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CLAIM #3: Addie died at 2 A.M. and was buried the same day at 10 A.M. To do this they had to bribe gravediggers out of bed to dig a grave in the dark!

EVIDENCE: Addie Fargo's Obituary

TRUTH #3: Sunrise on 19 June 1901 (pre-Daylight Savings Time) in Lake Mills, WI was at 4:15 A.M.  So by 10 A.M. the gravediggers were done for the day and had already finished their lunch. Gravediggers don't get to sleep in late, unlike bloggers. (Sunrise on 19 June 2011 was 5:16 A.M.  DST)


CLAIM #4: In these pre-telephone days, the doctor had to be summoned to the Fargo residence.

TRUTH #4: The telephone was invented 25 years earlier, and came to Wisconsin in 1878. By the end of the 1880s, 60 Wisconsin cities and towns had telephone service. The Fargos and the local doctor would be among the most likely citizens to have a telephone in 1901.


CLAIM #5: Addie didn't even have a funeral. Is this proof of foul play?

TRUTH #5: No, it's proof that the family was exposed to a contagious disease. During the influenza outbreak of 1918, our local cemetery had 50 burials in one month, and zero funerals. The church didn't want to be responsible for spreading the disease, and discouraged large social gatherings.

CLAIM #6: Diphtheria only has a fatality rate of 5%, and victims died slowly over weeks, after the infection overwhelmed their immune system.


TRUTH #6: Diphtheria is a highly contagious respiratory illness that causes swelling of the throat and death by choking (Wikipedia). Fatality rates in 2011 for treated patients is 5% to 10%. In 1901 it was closer to 50%, and killed more Americans than Measles, Scarlet Fever and Whooping Cough combined. The test for Diphtheria was invented in 1910 and a vaccine in 1920, cutting the fatality rate to 15%.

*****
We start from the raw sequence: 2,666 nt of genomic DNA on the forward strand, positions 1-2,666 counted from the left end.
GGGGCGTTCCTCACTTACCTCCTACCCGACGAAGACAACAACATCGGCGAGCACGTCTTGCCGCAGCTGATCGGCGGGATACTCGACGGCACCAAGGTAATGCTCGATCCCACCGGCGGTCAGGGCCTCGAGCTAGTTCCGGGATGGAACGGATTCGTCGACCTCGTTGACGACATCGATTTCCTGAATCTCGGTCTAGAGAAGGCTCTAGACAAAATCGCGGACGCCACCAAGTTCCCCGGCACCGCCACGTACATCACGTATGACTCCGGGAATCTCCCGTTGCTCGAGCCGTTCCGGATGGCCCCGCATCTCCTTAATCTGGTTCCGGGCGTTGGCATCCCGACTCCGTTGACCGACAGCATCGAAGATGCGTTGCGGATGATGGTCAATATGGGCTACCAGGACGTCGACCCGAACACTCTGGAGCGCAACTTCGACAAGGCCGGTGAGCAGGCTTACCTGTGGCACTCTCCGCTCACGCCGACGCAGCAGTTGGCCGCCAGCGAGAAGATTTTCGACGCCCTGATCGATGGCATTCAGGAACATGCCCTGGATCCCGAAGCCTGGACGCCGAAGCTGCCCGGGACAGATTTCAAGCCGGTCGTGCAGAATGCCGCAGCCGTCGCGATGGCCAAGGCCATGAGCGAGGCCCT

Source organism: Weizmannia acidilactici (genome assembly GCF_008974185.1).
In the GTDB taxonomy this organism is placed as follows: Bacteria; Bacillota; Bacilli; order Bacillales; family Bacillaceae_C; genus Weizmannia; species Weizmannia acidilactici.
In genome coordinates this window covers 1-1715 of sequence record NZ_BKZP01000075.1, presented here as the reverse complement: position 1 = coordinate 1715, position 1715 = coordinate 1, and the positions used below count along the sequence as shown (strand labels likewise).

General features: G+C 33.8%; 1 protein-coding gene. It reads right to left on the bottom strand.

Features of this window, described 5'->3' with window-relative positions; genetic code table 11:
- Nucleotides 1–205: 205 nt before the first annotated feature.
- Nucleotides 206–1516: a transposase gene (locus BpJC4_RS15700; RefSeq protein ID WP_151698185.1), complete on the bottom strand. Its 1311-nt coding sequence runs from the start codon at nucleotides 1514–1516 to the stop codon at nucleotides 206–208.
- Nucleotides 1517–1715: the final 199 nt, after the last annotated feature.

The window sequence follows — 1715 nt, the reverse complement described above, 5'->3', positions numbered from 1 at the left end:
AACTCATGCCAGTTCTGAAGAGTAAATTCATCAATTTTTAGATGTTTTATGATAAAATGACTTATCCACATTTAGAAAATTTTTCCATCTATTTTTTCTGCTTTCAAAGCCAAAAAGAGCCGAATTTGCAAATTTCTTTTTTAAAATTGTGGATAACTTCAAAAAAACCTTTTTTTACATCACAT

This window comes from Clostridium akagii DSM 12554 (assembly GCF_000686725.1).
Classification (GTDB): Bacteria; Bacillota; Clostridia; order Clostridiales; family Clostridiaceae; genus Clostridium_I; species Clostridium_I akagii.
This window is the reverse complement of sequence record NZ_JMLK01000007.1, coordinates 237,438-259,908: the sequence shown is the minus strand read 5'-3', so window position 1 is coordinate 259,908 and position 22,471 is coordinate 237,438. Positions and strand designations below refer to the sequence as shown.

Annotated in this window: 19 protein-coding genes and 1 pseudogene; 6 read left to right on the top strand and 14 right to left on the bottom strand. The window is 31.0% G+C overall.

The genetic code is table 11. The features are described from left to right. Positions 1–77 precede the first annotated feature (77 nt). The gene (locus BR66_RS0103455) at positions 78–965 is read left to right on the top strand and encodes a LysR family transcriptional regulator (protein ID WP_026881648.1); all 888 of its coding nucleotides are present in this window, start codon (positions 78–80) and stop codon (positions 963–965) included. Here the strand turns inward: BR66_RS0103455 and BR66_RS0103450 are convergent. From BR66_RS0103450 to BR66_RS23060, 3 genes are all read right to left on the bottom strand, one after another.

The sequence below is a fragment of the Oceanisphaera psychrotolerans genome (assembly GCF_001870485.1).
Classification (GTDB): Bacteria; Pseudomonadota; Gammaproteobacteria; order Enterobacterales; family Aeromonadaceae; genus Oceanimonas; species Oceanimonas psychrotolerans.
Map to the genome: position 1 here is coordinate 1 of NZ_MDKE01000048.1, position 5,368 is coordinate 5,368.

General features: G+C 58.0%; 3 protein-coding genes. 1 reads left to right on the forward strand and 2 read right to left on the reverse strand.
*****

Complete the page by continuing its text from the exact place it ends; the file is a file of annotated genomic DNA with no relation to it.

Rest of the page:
EVIDENCE: Top 5 Fatal Diseases in 1901: U.S. Mortality Rates from 1900 to 1965

CLAIM #7: If Addie had diphtheria, why didn't the servant girls catch it? They were waiting on her hand and foot, feeding her and wiping her brow during her illness. Did the servants die of diphtheria? Did they hear a gunshot? Did Enoch kill them, or pay them off?


TRUTH #7: Servants weren't stupid, and didn't go anywhere near a person with diphtheria. The servants probably fled the house when they heard the diagnosis. A trained nurse was brought in to care for her, as mentioned in Addie Fargo's Obituary. Martha Amelia Draeger,  the elder servant, did not die and was not paid off. She married Benjamin Bird Smith in 1907, but they were poor and lived on the farm of her brother, Wm. Frank Draeger, about 15 miles away in Dane County.


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"If you cannot get rid of the family skeleton, you may as well make it dance." - George Bernard Shaw